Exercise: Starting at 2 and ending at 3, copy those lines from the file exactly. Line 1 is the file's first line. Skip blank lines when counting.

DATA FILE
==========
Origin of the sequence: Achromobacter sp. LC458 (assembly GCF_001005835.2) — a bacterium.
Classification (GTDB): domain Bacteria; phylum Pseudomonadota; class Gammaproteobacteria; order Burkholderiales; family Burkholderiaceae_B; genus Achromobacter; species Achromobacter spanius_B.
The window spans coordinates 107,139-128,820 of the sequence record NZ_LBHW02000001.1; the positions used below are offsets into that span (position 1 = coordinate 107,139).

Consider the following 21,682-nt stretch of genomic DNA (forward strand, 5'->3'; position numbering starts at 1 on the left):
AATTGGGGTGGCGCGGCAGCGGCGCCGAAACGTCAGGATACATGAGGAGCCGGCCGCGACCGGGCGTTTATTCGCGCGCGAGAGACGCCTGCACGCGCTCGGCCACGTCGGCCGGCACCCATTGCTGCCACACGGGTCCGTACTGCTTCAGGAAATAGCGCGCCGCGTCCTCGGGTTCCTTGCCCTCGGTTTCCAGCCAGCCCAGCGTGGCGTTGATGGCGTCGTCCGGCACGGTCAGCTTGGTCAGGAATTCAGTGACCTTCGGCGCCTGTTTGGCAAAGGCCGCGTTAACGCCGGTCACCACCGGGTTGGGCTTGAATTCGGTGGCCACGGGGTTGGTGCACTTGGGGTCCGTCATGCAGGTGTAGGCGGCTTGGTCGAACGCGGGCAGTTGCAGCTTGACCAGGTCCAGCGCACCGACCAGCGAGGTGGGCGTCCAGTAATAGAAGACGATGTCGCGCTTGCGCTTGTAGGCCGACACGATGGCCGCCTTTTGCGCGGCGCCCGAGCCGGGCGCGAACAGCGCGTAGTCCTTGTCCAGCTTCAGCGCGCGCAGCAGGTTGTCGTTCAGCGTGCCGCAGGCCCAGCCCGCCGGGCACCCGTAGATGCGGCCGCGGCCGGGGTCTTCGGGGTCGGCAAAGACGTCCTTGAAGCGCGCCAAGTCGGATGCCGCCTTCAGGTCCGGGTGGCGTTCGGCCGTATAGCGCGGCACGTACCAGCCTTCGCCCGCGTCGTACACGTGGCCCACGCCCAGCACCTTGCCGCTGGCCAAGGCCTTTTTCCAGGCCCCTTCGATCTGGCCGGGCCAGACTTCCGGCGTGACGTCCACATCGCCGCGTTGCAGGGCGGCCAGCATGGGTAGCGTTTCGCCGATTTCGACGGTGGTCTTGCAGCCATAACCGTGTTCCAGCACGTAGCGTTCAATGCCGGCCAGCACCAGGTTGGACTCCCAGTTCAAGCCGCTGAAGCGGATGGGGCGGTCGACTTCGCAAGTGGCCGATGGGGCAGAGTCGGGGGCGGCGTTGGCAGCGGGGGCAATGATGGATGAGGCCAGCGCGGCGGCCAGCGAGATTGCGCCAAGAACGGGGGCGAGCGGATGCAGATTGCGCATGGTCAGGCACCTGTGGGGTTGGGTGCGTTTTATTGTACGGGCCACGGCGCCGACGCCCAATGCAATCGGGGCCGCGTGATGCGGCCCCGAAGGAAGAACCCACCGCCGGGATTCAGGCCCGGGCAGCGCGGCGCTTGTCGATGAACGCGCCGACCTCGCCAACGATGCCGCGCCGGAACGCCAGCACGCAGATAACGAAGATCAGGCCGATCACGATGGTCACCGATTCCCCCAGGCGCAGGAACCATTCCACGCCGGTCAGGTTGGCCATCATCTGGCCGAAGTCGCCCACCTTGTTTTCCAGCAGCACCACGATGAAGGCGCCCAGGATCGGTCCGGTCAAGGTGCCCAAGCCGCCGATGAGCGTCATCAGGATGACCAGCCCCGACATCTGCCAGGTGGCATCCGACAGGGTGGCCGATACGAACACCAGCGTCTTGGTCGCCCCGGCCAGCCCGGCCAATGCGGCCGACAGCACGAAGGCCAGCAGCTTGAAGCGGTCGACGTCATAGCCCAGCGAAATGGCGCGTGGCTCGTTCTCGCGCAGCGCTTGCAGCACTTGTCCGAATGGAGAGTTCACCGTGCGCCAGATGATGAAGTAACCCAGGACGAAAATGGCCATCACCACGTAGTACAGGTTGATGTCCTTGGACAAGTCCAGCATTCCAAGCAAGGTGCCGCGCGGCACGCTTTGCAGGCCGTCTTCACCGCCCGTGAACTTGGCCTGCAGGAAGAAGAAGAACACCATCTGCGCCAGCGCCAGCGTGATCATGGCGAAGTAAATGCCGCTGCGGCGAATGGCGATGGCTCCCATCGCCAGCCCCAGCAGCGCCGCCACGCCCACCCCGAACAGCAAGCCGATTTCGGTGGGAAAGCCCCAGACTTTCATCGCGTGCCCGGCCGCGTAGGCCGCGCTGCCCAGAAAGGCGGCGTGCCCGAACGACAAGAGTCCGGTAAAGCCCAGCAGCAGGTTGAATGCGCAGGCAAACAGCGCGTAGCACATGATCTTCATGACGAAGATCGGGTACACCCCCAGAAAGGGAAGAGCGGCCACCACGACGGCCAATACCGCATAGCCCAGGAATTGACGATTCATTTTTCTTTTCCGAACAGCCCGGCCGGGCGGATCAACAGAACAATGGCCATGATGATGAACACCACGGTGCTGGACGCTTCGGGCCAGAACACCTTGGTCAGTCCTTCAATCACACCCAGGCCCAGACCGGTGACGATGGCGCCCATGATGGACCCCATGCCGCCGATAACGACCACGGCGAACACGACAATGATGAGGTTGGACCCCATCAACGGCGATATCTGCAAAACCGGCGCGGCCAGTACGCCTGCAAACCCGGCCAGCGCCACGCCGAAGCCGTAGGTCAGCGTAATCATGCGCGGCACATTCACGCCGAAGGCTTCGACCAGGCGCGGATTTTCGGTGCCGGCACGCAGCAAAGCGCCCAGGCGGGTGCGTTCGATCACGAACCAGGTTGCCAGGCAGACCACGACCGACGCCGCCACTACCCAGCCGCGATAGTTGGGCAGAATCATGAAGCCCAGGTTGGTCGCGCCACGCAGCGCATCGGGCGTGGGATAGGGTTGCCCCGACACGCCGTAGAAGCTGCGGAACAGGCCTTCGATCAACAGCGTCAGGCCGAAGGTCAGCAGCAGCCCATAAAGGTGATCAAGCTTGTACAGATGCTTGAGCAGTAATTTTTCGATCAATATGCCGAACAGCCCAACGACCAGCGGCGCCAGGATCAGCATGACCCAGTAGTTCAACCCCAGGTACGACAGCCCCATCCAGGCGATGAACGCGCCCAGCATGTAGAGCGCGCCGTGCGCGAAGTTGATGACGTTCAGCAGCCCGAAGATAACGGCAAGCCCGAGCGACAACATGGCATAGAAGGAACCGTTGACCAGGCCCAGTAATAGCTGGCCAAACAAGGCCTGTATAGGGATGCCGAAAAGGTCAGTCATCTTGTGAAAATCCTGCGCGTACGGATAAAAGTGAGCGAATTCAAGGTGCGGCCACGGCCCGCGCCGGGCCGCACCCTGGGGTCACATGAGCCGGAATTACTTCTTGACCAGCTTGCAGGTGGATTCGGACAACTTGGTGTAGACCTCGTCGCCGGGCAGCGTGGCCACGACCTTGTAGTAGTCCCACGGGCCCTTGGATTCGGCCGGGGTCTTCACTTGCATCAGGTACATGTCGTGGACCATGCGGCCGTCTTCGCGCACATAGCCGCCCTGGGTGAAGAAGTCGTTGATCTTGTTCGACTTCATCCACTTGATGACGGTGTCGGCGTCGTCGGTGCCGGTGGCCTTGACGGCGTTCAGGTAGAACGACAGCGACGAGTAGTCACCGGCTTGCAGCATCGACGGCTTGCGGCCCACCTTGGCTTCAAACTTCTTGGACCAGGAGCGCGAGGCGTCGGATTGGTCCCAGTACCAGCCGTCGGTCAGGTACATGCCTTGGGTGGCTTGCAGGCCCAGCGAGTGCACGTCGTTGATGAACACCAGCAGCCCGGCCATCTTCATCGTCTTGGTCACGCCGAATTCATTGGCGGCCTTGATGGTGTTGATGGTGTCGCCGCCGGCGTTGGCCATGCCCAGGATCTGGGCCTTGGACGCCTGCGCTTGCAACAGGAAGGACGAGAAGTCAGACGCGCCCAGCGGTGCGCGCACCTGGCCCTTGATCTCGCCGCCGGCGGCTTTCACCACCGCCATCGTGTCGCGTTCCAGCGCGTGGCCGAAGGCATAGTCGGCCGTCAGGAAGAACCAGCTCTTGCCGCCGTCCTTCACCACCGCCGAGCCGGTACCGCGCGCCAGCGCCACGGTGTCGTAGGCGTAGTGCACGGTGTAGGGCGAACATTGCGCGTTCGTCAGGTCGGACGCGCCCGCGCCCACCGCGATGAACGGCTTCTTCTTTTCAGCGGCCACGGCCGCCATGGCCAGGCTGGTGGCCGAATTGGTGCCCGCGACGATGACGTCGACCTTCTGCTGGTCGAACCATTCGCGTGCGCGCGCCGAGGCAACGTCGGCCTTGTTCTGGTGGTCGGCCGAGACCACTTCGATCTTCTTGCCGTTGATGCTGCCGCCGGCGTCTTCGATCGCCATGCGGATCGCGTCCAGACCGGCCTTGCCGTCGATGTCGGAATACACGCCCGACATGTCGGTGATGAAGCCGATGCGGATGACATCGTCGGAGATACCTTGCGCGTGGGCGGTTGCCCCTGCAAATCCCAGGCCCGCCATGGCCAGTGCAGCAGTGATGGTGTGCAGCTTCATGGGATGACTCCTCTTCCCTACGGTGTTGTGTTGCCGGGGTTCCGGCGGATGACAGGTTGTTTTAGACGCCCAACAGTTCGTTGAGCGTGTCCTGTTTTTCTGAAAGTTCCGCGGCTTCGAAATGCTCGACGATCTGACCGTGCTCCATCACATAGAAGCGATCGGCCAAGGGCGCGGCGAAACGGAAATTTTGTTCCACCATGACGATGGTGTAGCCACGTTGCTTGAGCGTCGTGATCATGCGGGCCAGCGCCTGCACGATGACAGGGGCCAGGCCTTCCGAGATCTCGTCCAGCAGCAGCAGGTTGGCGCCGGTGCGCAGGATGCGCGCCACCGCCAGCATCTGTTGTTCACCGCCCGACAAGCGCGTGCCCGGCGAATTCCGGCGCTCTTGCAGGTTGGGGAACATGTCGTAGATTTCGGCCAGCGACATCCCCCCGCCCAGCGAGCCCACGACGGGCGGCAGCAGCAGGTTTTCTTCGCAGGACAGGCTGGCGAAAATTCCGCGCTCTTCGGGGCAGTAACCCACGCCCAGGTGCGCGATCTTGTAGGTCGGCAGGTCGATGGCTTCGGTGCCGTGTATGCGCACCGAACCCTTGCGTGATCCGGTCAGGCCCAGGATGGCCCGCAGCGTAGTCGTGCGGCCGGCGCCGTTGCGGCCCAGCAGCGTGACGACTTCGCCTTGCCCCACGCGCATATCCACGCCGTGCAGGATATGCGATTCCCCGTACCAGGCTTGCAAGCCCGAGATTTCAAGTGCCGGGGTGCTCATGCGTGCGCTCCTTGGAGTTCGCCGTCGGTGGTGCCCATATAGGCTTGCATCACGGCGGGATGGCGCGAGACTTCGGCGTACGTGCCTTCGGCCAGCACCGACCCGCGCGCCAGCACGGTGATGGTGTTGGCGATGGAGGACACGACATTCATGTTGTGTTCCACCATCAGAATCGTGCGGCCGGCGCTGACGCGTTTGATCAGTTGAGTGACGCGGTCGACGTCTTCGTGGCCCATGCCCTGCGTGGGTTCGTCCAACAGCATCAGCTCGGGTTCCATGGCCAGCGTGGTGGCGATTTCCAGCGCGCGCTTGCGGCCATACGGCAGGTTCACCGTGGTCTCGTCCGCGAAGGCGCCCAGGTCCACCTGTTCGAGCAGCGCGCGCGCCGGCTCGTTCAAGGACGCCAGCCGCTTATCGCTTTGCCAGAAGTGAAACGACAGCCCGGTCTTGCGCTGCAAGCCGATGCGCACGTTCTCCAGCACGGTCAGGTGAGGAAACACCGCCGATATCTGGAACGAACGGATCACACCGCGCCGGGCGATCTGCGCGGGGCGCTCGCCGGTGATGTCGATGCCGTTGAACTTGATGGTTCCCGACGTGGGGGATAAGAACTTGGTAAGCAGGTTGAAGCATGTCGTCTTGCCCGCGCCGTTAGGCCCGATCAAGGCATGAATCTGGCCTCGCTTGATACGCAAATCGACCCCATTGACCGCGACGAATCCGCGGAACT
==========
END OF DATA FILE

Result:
Classification (GTDB): domain Bacteria; phylum Pseudomonadota; class Gammaproteobacteria; order Burkholderiales; family Burkholderiaceae_B; genus Achromobacter; species Achromobacter spanius_B.
The window spans coordinates 107,139-128,820 of the sequence record NZ_LBHW02000001.1; the positions used below are offsets into that span (position 1 = coordinate 107,139).